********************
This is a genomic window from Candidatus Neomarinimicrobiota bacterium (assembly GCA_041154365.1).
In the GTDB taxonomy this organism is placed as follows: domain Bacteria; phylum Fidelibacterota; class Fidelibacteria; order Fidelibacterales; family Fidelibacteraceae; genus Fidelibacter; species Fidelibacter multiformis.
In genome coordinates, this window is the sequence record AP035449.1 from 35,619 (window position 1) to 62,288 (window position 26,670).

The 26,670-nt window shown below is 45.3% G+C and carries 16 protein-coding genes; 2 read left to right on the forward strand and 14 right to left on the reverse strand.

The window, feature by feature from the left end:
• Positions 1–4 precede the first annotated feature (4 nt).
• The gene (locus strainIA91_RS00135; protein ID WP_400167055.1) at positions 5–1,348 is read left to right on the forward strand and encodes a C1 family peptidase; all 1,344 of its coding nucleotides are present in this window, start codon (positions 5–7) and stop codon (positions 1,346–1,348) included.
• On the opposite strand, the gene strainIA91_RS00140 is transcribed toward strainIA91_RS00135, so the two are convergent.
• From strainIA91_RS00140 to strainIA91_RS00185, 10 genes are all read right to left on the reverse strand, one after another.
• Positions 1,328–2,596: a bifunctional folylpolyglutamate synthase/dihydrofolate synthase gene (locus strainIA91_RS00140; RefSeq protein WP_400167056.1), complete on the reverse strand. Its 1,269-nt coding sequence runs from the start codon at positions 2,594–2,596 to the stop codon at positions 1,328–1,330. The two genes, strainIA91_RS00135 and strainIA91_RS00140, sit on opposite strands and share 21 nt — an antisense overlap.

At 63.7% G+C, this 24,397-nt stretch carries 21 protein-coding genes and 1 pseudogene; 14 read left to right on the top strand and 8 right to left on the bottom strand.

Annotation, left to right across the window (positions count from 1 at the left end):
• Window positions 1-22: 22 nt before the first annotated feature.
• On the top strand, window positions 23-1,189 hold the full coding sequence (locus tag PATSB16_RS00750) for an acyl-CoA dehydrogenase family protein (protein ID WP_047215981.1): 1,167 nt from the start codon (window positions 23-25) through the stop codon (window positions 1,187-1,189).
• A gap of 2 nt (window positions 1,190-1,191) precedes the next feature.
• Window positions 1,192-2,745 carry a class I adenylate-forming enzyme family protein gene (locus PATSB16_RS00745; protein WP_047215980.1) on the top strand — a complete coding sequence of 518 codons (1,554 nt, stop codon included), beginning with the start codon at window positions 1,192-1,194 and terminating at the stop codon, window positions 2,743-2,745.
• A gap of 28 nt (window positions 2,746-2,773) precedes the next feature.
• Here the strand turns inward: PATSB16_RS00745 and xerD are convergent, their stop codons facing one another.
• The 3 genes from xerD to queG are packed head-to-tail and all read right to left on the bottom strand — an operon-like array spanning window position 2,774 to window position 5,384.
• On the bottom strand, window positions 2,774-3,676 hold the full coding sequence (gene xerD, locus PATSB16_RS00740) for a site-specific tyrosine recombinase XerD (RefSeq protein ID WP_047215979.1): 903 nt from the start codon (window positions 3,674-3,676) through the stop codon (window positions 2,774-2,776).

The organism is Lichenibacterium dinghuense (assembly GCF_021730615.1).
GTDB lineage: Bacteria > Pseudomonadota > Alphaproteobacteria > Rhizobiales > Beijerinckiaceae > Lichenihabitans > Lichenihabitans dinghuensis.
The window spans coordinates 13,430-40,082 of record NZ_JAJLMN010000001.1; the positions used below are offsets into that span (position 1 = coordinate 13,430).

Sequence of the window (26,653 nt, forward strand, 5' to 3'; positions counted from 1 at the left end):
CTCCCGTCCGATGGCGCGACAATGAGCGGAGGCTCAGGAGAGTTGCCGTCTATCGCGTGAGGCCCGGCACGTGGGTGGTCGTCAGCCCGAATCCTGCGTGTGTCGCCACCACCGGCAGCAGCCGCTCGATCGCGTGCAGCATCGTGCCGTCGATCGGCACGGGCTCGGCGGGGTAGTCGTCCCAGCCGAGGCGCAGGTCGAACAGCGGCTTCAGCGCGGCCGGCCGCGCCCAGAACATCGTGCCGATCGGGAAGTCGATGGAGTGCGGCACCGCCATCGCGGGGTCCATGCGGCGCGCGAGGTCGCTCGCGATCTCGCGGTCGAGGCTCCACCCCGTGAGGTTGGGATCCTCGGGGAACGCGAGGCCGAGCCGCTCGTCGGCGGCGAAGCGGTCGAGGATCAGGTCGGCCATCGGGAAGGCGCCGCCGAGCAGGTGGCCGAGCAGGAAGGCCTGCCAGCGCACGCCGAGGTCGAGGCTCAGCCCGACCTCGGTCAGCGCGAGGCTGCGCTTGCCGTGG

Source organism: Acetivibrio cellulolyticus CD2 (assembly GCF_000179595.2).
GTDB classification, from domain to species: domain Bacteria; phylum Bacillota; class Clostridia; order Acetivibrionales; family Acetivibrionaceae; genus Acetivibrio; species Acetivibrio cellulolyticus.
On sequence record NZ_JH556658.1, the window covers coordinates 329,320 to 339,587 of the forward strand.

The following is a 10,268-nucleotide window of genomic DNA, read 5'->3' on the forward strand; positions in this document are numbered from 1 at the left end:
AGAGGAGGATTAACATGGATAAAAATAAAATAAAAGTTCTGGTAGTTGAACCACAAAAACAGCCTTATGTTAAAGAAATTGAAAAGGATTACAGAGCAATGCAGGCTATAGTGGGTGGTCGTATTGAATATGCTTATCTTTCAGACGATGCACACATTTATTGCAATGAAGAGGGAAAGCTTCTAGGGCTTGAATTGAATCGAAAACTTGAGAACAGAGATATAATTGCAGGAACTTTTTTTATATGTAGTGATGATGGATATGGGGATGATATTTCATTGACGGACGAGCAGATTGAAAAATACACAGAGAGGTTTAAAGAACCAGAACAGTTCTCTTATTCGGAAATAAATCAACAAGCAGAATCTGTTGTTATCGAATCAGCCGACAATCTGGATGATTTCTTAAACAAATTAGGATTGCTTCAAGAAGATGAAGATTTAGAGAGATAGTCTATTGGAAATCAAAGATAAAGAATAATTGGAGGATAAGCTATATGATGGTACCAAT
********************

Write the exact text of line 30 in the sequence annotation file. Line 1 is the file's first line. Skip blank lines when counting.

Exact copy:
AGAGGAGGATTAACATGGATAAAAATAAAATAAAAGTTCTGGTAGTTGAACCACAAAAACAGCCTTATGTTAAAGAAATTGAAAAGGATTACAGAGCAATGCAGGCTATAGTGGGTGGTCGTATTGAATATGCTTATCTTTCAGACGATGCACACATTTATTGCAATGAAGAGGGAAAGCTTCTAGGGCTTGAATTGAATCGAAAACTTGAGAACAGAGATATAATTGCAGGAACTTTTTTTATATGTAGTGATGATGGATATGGGGATGATATTTCATTGACGGACGAGCAGATTGAAAAATACACAGAGAGGTTTAAAGAACCAGAACAGTTCTCTTATTCGGAAATAAATCAACAAGCAGAATCTGTTGTTATCGAATCAGCCGACAATCTGGATGATTTCTTAAACAAATTAGGATTGCTTCAAGAAGATGAAGATTTAGAGAGATAGTCTATTGGAAATCAAAGATAAAGAATAATTGGAGGATAAGCTATATGATGGTACCAAT